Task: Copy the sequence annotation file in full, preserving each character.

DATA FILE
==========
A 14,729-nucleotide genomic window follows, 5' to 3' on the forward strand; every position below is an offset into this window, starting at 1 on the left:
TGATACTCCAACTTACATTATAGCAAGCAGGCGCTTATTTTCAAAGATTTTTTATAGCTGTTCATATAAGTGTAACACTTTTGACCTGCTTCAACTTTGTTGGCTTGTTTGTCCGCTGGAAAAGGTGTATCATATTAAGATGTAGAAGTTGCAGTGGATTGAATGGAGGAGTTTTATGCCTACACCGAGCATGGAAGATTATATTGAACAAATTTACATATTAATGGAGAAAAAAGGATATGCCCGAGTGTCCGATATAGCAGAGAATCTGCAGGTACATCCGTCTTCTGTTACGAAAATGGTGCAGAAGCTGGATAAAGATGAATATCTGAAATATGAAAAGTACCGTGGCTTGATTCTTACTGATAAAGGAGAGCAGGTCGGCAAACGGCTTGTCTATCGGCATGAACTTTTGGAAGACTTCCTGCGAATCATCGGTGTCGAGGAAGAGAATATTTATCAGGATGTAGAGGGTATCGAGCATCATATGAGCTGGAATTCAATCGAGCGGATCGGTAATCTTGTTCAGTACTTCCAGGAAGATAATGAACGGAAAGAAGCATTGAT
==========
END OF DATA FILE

A 14,729-nucleotide genomic window follows, 5' to 3' on the forward strand; every position below is an offset into this window, starting at 1 on the left:
TGATACTCCAACTTACATTATAGCAAGCAGGCGCTTATTTTCAAAGATTTTTTATAGCTGTTCATATAAGTGTAACACTTTTGACCTGCTTCAACTTTGTTGGCTTGTTTGTCCGCTGGAAAAGGTGTATCATATTAAGATGTAGAAGTTGCAGTGGATTGAATGGAGGAGTTTTATGCCTACACCGAGCATGGAAGATTATATTGAACAAATTTACATATTAATGGAGAAAAAAGGATATGCCCGAGTGTCCGATATAGCAGAGAATCTGCAGGTACATCCGTCTTCTGTTACGAAAATGGTGCAGAAGCTGGATAAAGATGAATATCTGAAATATGAAAAGTACCGTGGCTTGATTCTTACTGATAAAGGAGAGCAGGTCGGCAAACGGCTTGTCTATCGGCATGAACTTTTGGAAGACTTCCTGCGAATCATCGGTGTCGAGGAAGAGAATATTTATCAGGATGTAGAGGGTATCGAGCATCATATGAGCTGGAATTCAATCGAGCGGATCGGTAATCTTGTTCAGTACTTCCAGGAAGATAATGAACGGAAAGAAGCATTGAT